“I never get any thanks around here.” “No one appreciates me.” “I feel like my family/boss/spouse/kids just take me for granted.” “I go above and beyond, and now people just expect that from me; they don’t seem to appreciate what I do.”
We can’t control how others respond to us. We can ask for change. We can set boundaries, but we can’t make anyone feel appreciation for us.
What we can do, far too easily, is see faults in people around us, and in our own situations. When I’m overwhelmed, tired, stressed or under the weather, I sometimes struggle with seeing the positive. Suddenly, people seem like they’re out to get me: the weather is wrong, the car starts “making that sound again,” the neighbour kids steal my apples… it’s a rough life. A few years ago, I was reading about optimism and the impact on life expectancy. I quickly recognized that I had some work to do. I started with trying to be more grateful. I became intentional about noting the things I was thankful for and saying thank you whenever I remember: to the server in the restaurant, to my kid when he did what I asked him to, to my friends, to family. It’s helped. I do notice my optimism growing.
Being thankful is an action. An action that can seriously impact your feelings, other peoples feelings, and potentially, other actions. There’s been a ton of research on the impact of being grateful on mental, psychological and even physical health.
The biggest impact seems to be on people in their 20’s and 30’s, who may be ‘going it alone’ for the first time, or carrying the weight of family care.
Noting what you’re thankful for, at that stage of life reminds you that others are there for you, that there is good in the world, that you’re not alone.
Children and teens, apparently, don’t actually receive psychological benefits from gratefulness. This doesn’t meant they shouldn’t say thank you, it just means they’re not going to get the same endorphins, or sense of well being as a result. The theory is that this is because they have so little control over their lives, and saying thank-you just reminds them that they really do owe everything to others. The rest of us will definitely benefit from these types of exercises, especially in times of sickness, loss, or depression, when thankfulness can re-frame our situation for us.
We generally thank people, or ‘give thanks’ to God or a higher power. I think we can go further. In many Indigenous cultures, worldwide, it is customary to say thanks (often through ceremony) to an animal that has ‘given its life’ for our sustenance. This is also done for trees that are taken for human use. Thankfulness directed towards the earth for providing food is also common practice. In Western, European culture, which dominates much of society and media, Judeo Christian values still have strong influence, despite secularism and multiculturalism. Traditionally, in much of Christianity, ‘giving thanks’ was done through prayer. In my experience within Christianity, ‘giving thanks’ to anything other than God or another person was looked at, almost like praying to them, which was considered idolatry. Aside from the connection to idolatry, the understanding was that no one but humans and God have a soul, and everything else is beneath humans and not deserving or needing of thanks. I think much of this has become subconscious in our society today, but the outcome of this is that…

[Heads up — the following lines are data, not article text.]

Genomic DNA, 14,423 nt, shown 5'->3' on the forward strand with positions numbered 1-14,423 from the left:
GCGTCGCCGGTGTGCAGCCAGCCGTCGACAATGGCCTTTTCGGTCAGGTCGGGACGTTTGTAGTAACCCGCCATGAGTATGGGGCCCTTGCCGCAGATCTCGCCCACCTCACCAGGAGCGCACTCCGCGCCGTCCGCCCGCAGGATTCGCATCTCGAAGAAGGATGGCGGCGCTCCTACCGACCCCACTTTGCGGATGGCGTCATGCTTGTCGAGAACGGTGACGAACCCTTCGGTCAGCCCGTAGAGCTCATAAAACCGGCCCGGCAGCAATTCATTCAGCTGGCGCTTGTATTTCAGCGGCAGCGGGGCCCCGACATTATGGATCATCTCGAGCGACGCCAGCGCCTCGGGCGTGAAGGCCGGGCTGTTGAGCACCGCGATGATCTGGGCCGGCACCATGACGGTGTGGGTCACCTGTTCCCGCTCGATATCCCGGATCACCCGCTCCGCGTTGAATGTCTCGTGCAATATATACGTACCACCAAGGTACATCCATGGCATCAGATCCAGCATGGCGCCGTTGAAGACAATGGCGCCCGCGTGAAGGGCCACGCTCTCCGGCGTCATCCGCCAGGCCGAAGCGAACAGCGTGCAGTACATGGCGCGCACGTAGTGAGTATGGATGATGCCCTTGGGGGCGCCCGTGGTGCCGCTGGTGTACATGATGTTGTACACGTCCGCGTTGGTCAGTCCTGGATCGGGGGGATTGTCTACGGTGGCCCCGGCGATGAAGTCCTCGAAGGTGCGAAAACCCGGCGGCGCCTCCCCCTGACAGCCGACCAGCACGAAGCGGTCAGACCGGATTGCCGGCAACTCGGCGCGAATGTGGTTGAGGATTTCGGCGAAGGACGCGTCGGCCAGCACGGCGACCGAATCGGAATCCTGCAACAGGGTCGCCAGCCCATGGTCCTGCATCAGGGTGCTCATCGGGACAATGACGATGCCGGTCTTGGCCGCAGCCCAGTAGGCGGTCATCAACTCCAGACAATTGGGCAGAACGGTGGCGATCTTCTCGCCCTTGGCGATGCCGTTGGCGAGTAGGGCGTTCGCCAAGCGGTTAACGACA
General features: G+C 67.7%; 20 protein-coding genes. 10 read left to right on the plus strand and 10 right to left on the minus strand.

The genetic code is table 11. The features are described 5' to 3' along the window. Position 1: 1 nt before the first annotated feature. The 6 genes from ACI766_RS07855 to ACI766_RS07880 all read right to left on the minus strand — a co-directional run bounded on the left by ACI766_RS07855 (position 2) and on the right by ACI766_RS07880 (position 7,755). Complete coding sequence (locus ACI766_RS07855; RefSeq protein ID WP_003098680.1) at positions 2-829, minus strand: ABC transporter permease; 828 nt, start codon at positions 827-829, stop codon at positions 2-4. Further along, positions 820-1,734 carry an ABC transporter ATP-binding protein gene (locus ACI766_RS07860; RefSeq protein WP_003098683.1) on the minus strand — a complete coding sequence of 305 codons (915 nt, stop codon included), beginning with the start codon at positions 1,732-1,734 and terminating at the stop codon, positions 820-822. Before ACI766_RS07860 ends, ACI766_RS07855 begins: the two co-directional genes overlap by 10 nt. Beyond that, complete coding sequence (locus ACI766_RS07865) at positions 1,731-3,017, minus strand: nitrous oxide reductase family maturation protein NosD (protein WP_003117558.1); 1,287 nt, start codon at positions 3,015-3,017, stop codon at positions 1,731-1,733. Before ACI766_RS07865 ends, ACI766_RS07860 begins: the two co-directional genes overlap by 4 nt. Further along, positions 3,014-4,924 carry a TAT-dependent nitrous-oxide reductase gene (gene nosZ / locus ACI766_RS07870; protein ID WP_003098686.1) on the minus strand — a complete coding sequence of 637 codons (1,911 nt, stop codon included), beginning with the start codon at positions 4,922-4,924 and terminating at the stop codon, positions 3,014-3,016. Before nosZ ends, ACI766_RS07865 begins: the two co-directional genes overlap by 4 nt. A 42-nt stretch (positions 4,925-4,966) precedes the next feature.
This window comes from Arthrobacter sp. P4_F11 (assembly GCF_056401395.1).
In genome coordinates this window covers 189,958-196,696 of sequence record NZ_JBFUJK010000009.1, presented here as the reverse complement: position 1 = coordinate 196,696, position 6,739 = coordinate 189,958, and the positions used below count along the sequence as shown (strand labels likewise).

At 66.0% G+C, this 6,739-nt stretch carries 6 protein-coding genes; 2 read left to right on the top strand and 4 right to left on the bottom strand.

We take from the environment without consideration. We ‘dominate’ other species without respect. How would our use of land and resources change if we saw them as valuable parts of our world, deserving respect and honour, and gratefulness for what they give us?
In New Zealand, a river was actually given the rights of a human after much activism by Indigenous communities. Appreciating resources, I believe could shift how we use them.
For those of us who are doing well, financially, physically, or in terms of ‘climbing the social ladder,’ the idea that we have ‘done it alone’ is a myth. No one is an island. Everyone has been helped somewhere along the way. I think people should be given credit for hard work, but many people work hard and don’t find success. Acknowledging who has helped you to success, such as other individuals, good inherited traits, or just generally good treatment by society, can increase a sense of gratefulness and reduce feelings of entitlement that actually do not increase mental well being in the individual (or the rest of society).
So, let’s give thanks today, to those around us: to the land that provides our food and shelter, to the First People who allowed us to live here at the very start of this traditional holiday, to the society that provides us with infrastructure, to the water that flows through our pipes, to the electricity that comes through our wires, to our ancestors for the genes that have helped make us who we are…
Add your own thanks here…
Check out ‘Forgiveness,’ A Dirty Word?